Even if the 779 is technically good there must be a need for this segment of the market.
The needs for this segment is more driven by the airline and hubs consolidation than volumes of traffic.
Unfortunately a lot of the long haul traffic remains in the hand of national carriers who hopefully will be saved. So less traffic + limited consolidation = less need for very big aircraft.

That's the pessimistic side. On the optimistic side airlines will (re)discover the cash cow routes : forget about all these shitty routes to secondary cities, bring the volume to your main hub(s), be strong where the market is strong to compensate for the shrinking network. And I think, that's why we will see airlines keeping their A380s. This is a cash machine which is used primarily on the markets that should be the first to recover. So it's very important to keep the capacity there.
Never trust the obvious
 
Opus99
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Re: Future demand for widebodies

Tue Mar 31, 2020 11:28 pm

MrHMSH wrote:
Opus99 wrote:
MrHMSH wrote:

I don't think the pessimism is misplaced, while I don't think it will be a disaster, it's a perfectly valid question to ask how big a market there really is for it, as smaller aircraft are more flexible. The A350 and 787 will eat/have eaten a lot of market that otherwise may have gone to the 777X.

And we won’t know till it flies. A lot of people seem to act as though the A380 and the 777x are the same size aircraft. And they really are not. The A380 is HUGE. Many many many more airlines can fill a 777x than the number that can fill a 380. The 777x isn’t that much bigger than the 77W if you actually think about it.


The 779 is still a larger aircraft in an era when smaller aircraft are more popular, in the aftermath of Covid-19 airlines may cut back on larger aircraft. The question isn't how many airlines could fill a 779, but rather for how many is it better to use the A350 and 787 instead.

There are many reasons to go for the 779 and many reasons not to right. Revenue generation with more seats and of course let’s not forget cargo cabalistes which the 77W has shown itself in this period of covid-19. And demand will come back eventually. It will take time, there are so many airlines that draw fantastic benefits from the 779 right. But the A359 and 787 are low risk which is also a big factor as to why they sell well due to stellar efficiency and They’re easy to fill up. Smaller narrow bodies just work easily but you can also short change yourself if you can operate 779s optimally which many airlines can of course at varying levels with regards to the number of 779s you can operate optimally . At Air France they call 77W their cash cows and they probably thought bigger was better so they went for the 380 that bit them badly so now they’re risk averse and you can see it by ordering 359s to replace the 380 but an airline like Air France CAN operate the 779 optimally, but chose not to take the risk for NOW I’m assuming to get their books in order. But for the 77W replacement, I hope they look at it in the future. I believe airlines that can operate the 77W optimally in normal conditions can do the same for the 779. The 359 and 787s are not always optimal but they’re always lower risk. One could also argue that for the 380 but the higher the risk the more you stand to lose and the 380 risk compared the 779 risk I think is quite substantial.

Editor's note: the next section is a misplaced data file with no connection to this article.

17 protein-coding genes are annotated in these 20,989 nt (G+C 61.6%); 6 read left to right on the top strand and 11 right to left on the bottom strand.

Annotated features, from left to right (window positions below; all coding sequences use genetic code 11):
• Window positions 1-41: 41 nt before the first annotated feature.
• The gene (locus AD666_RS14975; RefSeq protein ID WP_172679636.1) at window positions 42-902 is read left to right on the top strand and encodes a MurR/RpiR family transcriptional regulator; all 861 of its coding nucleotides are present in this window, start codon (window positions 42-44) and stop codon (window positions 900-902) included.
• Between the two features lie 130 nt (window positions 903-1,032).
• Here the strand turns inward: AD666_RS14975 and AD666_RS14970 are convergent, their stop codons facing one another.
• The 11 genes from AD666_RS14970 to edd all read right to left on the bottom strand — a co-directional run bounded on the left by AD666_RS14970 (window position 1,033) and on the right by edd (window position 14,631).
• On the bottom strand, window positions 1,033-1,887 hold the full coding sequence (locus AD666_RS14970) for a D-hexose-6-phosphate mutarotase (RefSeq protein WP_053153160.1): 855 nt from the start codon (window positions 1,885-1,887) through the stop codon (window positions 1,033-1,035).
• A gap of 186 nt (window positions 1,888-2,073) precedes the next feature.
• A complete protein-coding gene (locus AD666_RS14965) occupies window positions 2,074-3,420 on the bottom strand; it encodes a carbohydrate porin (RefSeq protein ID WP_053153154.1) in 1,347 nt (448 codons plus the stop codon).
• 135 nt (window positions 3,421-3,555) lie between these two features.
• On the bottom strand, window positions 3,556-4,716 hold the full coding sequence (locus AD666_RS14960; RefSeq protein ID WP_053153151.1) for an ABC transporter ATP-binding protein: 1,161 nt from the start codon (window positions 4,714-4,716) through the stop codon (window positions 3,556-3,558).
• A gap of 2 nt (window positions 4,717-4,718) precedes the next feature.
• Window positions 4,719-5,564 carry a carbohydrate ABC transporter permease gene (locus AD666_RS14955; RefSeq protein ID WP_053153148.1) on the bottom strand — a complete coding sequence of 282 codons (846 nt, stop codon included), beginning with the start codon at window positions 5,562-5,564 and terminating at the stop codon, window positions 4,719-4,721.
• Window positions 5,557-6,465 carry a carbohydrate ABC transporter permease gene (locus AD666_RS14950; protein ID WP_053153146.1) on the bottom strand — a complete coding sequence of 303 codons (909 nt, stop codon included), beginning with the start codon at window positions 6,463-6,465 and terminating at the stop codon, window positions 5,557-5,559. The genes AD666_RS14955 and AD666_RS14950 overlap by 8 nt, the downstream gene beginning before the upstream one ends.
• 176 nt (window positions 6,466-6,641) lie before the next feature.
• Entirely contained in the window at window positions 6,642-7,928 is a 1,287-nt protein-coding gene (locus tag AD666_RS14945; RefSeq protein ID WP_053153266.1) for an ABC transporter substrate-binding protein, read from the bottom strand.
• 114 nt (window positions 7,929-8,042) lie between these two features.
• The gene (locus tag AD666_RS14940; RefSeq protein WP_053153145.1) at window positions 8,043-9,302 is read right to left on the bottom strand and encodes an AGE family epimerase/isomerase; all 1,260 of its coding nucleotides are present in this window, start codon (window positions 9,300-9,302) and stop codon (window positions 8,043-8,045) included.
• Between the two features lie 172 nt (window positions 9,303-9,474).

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aemoreira1981
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Re: Future demand for widebodies

Wed Apr 01, 2020 3:03 am

This could really cause a problem for the B777X. Yes I know that it shares the same MTOW as the B77W, but it will still be a hard to fill plane, and it will be a plane that forces one to have a high premium cabin (an upside will be its belly cargo capabilities). That said, the B779 will have a niche, but it may be a smaller niche as the B789 and B78X are better suited for its missions (and the B789 is already doing real-world ULR missions).

The A339 isn't selling well now, BUT it should start rolling in orders as it's time for older A330s to be replaced, as there are A330s that are running out of hours. As for the A338, it may have too much range, when one is more likely to have 6-10 hour missions on the A330neo.
 
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Antaras
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Re: Future demand for widebodies

Wed Apr 01, 2020 5:25 am

Devilfish wrote:
jfk777 wrote:
This crisis will see the end of many 767 as AA has already retired their fleet. Delta has a huge 767 fleet which could get partially retired, their problem is what do you replace them with ? DL has a huge A330 fleet and more on the way.

United's 767 fleet has recently been upgraded with Polaris and new interiors on many planes so they will be around for a while, these planes also fly a great niche for UA to Heathrow from Newark and ORD.

Air Canada's 767 have already been moved to secondary roles, many with Rouge, so their end could be soon.


frmrCapCadet wrote:
About all Boeing can do at this point is make the 787 cheaper, maybe a model lighter, and get the MAX back in the air. The market will sort out the 330neo and 350 models, Airbus can somewhat coast on these.